The technique called optogenetics has been in the news this week, having been used to restore, or at least partially restore, the sight of a man with retinitis pigmentosa, a genetically determined retinal dystrophy, who had been blind since birth. It was done by intraocular injection of an adeno-associated viral vector encoding the light-sensitive protein ChrimsonR, plus light stimulation of the transduced foveal retinal ganglion cells through engineered goggles. The ChrimsonR was coupled to a red fluorescent fusion protein called tdTomato.
The adjective “optogenetic” featured in my list of words newly recorded in the Oxford English Dictionary (OED) in 2000–20, first cited from 2006; the corresponding noun “optogenetics” is first cited from 2008, although an earlier instance appeared in a 2006 article in Science, describing it as “an emerging field that combines tools from optics and genetics to visualize and stimulate the nervous system.” Now it is also being used to enhance vision.
“Optogenetics” is one of 19 terms ending in “–genetics” listed in the OED (Table 1). But the word is formed from opto-, sight, not ophthalmo-, the eye. Indeed, there are no terms that combine –genetics with the usual prefixes for the body’s organs, although such words exist. “Ophthalmogenetics” can be dated from no later than 1984, “cardiogenetics” from 2005, and “nephrogenetics” from 2007. I have not found any others, such as “craniogenetics”, “encephalogenetics”, “hepatogenetics”, “musculogenetics”, “myelogenetics”, “osteogenetics”, and “pulmonogenetics”, although adjectival forms of all these can be found.
Table 1. Terms ending –genetics listed in the OED, with their corresponding adjectival forms ending in –genetic, where they exist; words ending in –genetic without a corresponding noun are much more numerous; there are ten antedatings (2–65 years)
*Antedatings: agrigenetics (1981; and earlier instances in the names of companies); chemical genetics (1937); epigenetic (1874); immunogenetic (1929); optogenetics (2006); orthogenetics (1896); phenogenetic (1935); phylogenetic (1874); psychogenetic (1881); reverse[d] genetics (1979)
†”biochemical genetics” does not appear in the dictionary; the earliest instance I have found is from Hutchinson GE. American Scientist 1945; 33(1): 55-8
Nor have I found any evidence that cardiogenetics or nephrogenetics involve treatment of heart and kidney diseases, rather than descriptions of their genetic determinants. Perhaps ophthalmologists have an advantage in this, since the eye is relatively small and they are already well accustomed to injecting drugs directly into it to treat diseases such as age-related macular degeneration. But what made the Oxford lexicographers include optogenetics and not ophthalmogenetics or the rest is a mystery. What was it that caught their eye?
Scanning the words related to genetics listed in the OED I am hard put to call any discoveries black swans, just as I found it hard to identify pharmacological black swans.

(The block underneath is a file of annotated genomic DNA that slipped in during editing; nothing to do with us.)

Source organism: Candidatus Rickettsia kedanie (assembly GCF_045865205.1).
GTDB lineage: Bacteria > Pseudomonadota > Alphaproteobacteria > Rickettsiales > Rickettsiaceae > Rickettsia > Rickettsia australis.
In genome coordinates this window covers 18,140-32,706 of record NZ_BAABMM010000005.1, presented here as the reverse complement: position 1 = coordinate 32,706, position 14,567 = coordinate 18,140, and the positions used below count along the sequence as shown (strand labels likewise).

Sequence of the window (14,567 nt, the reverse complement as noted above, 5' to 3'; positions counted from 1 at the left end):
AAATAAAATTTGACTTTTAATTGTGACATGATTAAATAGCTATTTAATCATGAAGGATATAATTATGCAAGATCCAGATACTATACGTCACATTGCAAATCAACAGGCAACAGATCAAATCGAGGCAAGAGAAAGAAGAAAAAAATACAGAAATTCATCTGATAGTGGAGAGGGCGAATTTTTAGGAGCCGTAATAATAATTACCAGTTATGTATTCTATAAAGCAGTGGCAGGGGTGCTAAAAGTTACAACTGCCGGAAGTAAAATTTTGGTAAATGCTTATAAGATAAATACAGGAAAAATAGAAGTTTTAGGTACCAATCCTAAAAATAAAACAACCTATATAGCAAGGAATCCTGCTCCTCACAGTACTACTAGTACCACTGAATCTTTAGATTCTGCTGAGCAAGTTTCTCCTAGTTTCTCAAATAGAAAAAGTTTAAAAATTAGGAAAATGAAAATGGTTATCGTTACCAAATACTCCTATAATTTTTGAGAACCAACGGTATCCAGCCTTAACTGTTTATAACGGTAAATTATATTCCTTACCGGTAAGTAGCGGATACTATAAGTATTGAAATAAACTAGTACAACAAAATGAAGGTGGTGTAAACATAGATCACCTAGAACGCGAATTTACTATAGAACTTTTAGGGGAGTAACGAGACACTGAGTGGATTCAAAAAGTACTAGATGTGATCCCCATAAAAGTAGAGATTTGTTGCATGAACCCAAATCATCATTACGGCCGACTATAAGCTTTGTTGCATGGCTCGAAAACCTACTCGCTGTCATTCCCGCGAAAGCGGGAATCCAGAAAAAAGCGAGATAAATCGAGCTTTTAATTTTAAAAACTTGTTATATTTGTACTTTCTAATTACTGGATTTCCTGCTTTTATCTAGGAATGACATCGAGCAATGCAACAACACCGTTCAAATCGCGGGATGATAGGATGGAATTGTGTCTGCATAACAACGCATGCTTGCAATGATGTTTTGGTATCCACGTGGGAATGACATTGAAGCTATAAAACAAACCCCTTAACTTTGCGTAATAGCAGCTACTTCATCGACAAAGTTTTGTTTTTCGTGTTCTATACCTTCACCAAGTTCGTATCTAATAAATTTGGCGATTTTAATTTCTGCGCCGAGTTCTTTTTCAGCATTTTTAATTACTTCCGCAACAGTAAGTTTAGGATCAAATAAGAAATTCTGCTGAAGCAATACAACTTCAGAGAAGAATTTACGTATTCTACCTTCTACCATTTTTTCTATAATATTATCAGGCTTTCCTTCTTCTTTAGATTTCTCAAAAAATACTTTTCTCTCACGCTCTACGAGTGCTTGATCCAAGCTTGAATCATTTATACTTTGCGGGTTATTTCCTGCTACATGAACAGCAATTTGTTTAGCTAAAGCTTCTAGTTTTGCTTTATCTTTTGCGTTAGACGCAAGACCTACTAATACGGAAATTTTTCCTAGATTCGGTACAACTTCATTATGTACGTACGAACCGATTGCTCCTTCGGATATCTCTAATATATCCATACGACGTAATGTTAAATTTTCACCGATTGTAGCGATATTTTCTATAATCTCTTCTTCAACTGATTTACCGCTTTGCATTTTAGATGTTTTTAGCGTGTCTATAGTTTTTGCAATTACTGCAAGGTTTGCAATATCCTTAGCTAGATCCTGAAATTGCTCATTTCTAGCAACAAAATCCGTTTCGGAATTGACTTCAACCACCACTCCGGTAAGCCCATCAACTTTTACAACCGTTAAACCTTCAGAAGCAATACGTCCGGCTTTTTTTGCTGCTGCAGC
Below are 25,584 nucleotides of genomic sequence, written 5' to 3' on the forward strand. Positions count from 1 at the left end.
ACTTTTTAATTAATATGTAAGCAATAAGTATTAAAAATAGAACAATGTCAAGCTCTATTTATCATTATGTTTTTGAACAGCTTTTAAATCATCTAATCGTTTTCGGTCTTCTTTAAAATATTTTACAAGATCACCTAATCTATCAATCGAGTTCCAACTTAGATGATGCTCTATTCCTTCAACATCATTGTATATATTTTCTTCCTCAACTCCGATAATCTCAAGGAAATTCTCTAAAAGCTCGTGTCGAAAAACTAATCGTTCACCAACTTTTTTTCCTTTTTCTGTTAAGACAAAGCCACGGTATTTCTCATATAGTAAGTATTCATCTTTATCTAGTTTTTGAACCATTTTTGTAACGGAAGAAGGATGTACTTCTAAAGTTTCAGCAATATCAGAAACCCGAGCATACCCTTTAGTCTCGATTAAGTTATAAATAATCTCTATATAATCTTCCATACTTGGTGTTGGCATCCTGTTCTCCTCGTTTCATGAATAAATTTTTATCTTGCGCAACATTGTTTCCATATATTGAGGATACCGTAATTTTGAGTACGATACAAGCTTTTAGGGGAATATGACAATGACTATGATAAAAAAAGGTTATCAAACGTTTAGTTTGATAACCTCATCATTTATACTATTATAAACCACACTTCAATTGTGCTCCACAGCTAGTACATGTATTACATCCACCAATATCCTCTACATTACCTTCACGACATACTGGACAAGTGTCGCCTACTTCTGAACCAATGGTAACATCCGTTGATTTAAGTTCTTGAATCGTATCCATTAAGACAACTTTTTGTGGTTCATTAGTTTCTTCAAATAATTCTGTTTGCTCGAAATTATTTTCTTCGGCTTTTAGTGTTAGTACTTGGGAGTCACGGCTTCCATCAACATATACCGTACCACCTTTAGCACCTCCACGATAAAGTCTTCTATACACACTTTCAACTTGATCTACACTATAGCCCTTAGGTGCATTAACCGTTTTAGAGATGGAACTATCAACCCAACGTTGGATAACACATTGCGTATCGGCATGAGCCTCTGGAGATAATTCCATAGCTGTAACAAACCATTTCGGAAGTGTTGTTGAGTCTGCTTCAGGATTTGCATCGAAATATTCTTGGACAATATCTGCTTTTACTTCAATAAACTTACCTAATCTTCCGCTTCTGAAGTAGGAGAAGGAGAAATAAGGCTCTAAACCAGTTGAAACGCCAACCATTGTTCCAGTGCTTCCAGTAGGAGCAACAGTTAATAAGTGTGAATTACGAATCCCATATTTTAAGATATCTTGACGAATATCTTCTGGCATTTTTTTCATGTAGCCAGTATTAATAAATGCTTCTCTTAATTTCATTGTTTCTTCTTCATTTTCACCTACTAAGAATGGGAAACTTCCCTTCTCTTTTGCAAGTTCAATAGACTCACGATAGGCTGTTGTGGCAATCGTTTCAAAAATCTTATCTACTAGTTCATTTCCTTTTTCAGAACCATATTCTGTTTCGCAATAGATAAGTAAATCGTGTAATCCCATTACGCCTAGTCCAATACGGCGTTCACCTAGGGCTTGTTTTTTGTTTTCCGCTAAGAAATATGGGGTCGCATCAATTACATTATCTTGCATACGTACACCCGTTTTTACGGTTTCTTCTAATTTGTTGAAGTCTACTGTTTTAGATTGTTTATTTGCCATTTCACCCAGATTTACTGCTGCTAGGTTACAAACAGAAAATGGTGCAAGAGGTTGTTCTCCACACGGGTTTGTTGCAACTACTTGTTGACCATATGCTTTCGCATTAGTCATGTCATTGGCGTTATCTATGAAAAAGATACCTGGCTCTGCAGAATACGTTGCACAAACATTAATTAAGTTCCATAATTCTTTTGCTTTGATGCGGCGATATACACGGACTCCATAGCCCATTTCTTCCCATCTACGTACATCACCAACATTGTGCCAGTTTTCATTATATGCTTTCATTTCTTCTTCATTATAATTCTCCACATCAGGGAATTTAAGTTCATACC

Take, for example, PCR, polymerase chain reaction (both first cited from 1985), the principles of which are shown in Figure 1. PCR was not a black swan; it built on many pieces of knowledge, acquired over many years. Polymers were observed in the 1860s, as was the process of polymerization, and polymerases were first observed in the 1940s. Furthermore, it had been known for many years that polymerization is a chemical chain reaction, such reactions having been described in the 1920s. As Kary Mullis, the inventor of PCR, said, “In a sense I put together elements that were already there, but that’s what inventors do.” That quote comes from a book about how those elements were put together to create the technique, and the controversy surrounding its attribution.
Figure 1. The technique of polymerase chain reaction as applied to detection of SARS-CoV-2
An example of a black swan, a completely unexpected discovery, in a field of genetics comes from pharmacogenetics, and specifically from the discovery of an adverse drug reaction with a genetic basis. As I pointed out last week, pharmacological black swans are most often related to adverse drug reactions, which are usually off-target effects.
When Bob Smith and his colleagues at St Mary’s Hospital in London were investigating the pharmacological effects of various drugs, they suspected that he was “metabolically odd”, and his colleagues were reluctant to use him in drug studies, not because they were concerned for his safety, but “because my results might ‘confound’ the overall findings!” Nevertheless, when they studied the pharmacokinetics of the antihypertensive drug debrisoquine, Smith, in the long tradition of scientific self-experimentation, took some himself. Within 1–2 hours he became increasingly dizzy and faint and had severe orthostatic hypotension. Cardiovascular effects were detectable two days later. This catalysed the search for a genetic cause of the variability in debrisoquine metabolism, leading to the discovery of a polymorphism now attributed to an oxidative enzyme, known as CYP2D6.
Smith later wrote that “the discovery of a type of ‘debrisoquine oxidation polymorphism’ was really inevitable and was ‘an accident waiting to happen’.” A true black swan.
Jeffrey Aronson is a clinical pharmacologist, working in the Centre for Evidence Based Medicine in Oxford’s Nuffield Department of Primary Care Health Sciences. He is also president emeritus of the British Pharmacological Society.
Competing interests: none declared.